regex search and replace

Discussion in 'Perl Misc' started by Joe Christl, Jul 30, 2005.

  1. Joe Christl

    Joe Christl Guest

    Hello,

    I've got a minor problem that I haven't been able to pin down using my
    editor and Search/Replace using regex.

    I got my my search part down:

    (^[\w\s]{9})B([\w\s]{12})

    .... but my replace is a little harder. Basically, I want to find every
    line that has a B in the 10th spot, and replace anything after that
    with X's for the next 12 spots. I could do this:

    $1BXXXXXXXXXXXX

    as my replace, but actually I'd like to NOT replace spaces and zero's,
    only Alphas and 1-9 digits.

    Is there anyone out there that understands regex better than I that can
    help me out?


    Thanks,
    Joe

    ps (sorry if I'm posting in the wrong newsgroup)
    Joe Christl, Jul 30, 2005
    #1
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  2. Joe Christl

    mlj Guest

    Joe Christl wrote:
    > ... but my replace is a little harder. Basically, I want to find every
    > line that has a B in the 10th spot, and replace anything after that
    > with X's for the next 12 spots. I could do this:
    >
    > $1BXXXXXXXXXXXX
    >
    > as my replace, but actually I'd like to NOT replace spaces and zero's,
    > only Alphas and 1-9 digits.


    You could do it with a regex by using the /e modifier:

    sub xrepl { my $t = shift; $t =~ s/[^0 ]/X/g; $t }

    my $s = "abcdefgh Bj k0l m nop";
    $s =~ s/(^[\w\s]{9}B)([\w\s]{12})/$1 . xrepl($2)/e;
    mlj, Jul 30, 2005
    #2
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  3. Joe Christl wrote:
    > I've got a minor problem that I haven't been able to pin down using my
    > editor and Search/Replace using regex.
    >
    > I got my my search part down:
    >
    > (^[\w\s]{9})B([\w\s]{12})
    >
    > ... but my replace is a little harder. Basically, I want to find every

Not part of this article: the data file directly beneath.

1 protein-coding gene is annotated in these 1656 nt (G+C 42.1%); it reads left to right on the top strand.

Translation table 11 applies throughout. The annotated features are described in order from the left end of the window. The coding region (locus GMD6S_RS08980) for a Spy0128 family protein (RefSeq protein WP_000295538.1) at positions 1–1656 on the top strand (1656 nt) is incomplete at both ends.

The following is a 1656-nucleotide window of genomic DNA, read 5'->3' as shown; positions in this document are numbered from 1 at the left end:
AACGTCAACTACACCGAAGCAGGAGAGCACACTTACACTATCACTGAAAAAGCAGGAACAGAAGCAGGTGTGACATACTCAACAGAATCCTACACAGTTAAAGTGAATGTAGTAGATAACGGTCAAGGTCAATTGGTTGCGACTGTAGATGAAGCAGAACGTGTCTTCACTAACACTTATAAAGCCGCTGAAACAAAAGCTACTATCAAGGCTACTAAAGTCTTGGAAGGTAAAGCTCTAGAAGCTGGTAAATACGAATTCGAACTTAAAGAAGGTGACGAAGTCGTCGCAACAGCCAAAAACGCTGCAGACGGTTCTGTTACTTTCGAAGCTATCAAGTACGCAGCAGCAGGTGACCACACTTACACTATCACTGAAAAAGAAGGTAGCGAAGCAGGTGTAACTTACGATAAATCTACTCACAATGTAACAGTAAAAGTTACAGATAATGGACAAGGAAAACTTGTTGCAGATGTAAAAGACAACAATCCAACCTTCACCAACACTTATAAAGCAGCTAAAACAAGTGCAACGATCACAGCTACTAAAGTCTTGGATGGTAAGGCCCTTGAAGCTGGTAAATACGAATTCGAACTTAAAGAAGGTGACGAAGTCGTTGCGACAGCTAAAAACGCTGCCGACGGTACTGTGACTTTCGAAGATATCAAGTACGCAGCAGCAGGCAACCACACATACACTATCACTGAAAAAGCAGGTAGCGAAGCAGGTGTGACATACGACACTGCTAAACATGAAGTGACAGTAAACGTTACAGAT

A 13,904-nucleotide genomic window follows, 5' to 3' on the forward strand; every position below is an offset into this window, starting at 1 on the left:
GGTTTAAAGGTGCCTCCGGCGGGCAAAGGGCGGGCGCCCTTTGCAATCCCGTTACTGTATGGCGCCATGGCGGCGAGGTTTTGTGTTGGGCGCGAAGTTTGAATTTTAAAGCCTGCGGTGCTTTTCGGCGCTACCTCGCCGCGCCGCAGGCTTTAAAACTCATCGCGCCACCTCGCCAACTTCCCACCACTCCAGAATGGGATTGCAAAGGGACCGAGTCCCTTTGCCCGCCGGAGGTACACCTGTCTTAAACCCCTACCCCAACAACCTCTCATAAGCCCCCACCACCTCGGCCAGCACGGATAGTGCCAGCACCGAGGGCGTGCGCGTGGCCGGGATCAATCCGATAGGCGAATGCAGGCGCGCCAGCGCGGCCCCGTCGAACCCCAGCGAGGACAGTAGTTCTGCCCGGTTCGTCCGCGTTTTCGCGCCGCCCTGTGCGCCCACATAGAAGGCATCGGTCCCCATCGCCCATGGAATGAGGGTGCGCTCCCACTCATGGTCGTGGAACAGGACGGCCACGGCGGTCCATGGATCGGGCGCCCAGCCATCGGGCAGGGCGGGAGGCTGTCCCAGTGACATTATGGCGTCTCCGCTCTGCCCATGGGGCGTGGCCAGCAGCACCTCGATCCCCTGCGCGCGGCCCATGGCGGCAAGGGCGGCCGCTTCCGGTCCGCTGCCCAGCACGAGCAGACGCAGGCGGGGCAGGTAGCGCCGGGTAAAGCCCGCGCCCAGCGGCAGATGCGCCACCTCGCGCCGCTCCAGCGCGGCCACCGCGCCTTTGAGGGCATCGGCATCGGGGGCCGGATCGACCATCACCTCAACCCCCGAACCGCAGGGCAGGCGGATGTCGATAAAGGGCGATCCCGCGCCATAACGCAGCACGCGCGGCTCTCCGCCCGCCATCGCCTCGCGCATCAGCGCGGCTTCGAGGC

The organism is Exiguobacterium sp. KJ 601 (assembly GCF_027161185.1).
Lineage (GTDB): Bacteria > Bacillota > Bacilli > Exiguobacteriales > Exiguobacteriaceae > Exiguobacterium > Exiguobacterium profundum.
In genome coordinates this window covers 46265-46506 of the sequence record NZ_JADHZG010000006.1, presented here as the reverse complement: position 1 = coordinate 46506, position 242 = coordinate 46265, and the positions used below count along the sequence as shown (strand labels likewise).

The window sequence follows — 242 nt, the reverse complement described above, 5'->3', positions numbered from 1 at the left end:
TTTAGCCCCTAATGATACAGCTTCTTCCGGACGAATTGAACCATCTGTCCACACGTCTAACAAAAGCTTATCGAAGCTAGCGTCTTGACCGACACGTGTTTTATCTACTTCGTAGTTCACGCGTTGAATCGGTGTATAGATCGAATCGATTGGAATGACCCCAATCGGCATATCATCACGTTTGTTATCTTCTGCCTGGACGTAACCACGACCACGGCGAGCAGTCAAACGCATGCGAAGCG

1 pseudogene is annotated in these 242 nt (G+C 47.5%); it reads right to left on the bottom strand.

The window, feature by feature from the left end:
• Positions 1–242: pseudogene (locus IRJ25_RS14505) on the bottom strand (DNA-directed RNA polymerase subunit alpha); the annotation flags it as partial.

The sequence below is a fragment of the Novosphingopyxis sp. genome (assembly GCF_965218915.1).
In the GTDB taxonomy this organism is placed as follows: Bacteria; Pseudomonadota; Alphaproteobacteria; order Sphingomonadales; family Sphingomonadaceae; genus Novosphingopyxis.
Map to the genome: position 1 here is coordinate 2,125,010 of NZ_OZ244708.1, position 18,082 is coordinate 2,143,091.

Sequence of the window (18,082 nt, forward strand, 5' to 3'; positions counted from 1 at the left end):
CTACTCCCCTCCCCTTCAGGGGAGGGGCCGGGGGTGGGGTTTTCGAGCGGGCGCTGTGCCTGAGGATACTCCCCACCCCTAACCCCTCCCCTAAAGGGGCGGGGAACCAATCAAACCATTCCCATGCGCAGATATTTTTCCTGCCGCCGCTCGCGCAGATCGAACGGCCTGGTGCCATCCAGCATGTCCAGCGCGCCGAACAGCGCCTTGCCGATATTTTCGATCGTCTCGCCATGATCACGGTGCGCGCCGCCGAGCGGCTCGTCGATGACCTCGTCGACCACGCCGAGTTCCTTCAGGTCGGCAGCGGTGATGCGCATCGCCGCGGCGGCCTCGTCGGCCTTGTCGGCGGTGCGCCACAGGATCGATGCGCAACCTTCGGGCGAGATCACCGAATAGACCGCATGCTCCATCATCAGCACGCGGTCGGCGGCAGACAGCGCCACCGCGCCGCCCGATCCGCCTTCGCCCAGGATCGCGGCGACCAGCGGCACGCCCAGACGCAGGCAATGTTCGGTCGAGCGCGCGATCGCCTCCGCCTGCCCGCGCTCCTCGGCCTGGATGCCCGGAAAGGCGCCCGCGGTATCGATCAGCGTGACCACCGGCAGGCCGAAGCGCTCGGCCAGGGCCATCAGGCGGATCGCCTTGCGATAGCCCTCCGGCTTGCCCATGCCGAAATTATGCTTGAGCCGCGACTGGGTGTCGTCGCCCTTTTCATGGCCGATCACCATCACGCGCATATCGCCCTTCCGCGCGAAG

> line that has a B in the 10th spot, and replace anything after that
    > with X's for the next 12 spots. I could do this:
    >
    > $1BXXXXXXXXXXXX
    >
    > as my replace, but actually I'd like to NOT replace spaces and zero's,
    > only Alphas and 1-9 digits.
    >
    > Is there anyone out there that understands regex better than I that can
    > help me out?


    The substitution does not sound like a regex problem to me.

    s%^([\w\s]{9})B([\w\s]{12})%
    my $r = $2;
    $r =~ tr/A-Za-z1-9/X/;
    "${1}B$r";
    %e;

    Please read about the s/// and tr/// operators in "perldoc perlop".

    --
    Gunnar Hjalmarsson
    Email: http://www.gunnar.cc/cgi-bin/contact.pl
    Gunnar Hjalmarsson, Jul 30, 2005
    #3
  4. Joe Christl <> wrote:

    > I got my my search part down:
    >
    > (^[\w\s]{9})B([\w\s]{12})
    >
    > ... but my replace is a little harder. Basically, I want to find every
    > line that has a B in the 10th spot, and replace anything after that
    > with X's for the next 12 spots. I could do this:
    >
    > $1BXXXXXXXXXXXX
    >
    > as my replace, but actually I'd like to NOT replace spaces and zero's,
    > only Alphas and 1-9 digits.
    >
    > Is there anyone out there that understands regex better than I that can
    > help me out?



    Regexes are handy so often that we tend to forget that they are
    not always the Right Tool for the job.

    I'd do it without using any regexes at all:

    if ( substr($_, 9, 1) eq 'B') {
    substr($_, 10, 12) =~ tr/a-zA-Z1-9/X/; # or: tr/ 0/X/c;
    }


    --
    Tad McClellan SGML consulting
    Perl programming
    Fort Worth, Texas
    Tad McClellan, Jul 31, 2005
    #4
  5. Tad McClellan wrote:
    > Joe Christl wrote:
    >> I got my my search part down:
    >>
    >> (^[\w\s]{9})B([\w\s]{12})


    <snip>

    > Regexes are handy so often that we tend to forget that they are
    > not always the Right Tool for the job.
    >
    > I'd do it without using any regexes at all:
    >
    > if ( substr($_, 9, 1) eq 'B') {
    > substr($_, 10, 12) =~ tr/a-zA-Z1-9/X/; # or: tr/ 0/X/c;
    > }


    I did something like that before posting my reply to the OP. However, it
    struck me that just testing the 10th character is far from similar to
    the OP's regex. And, assuming that there is a need to use that regex for
    identifying the lines, why not start from there?

    --
    Gunnar Hjalmarsson
    Email: http://www.gunnar.cc/cgi-bin/contact.pl
    Gunnar Hjalmarsson, Jul 31, 2005
    #5
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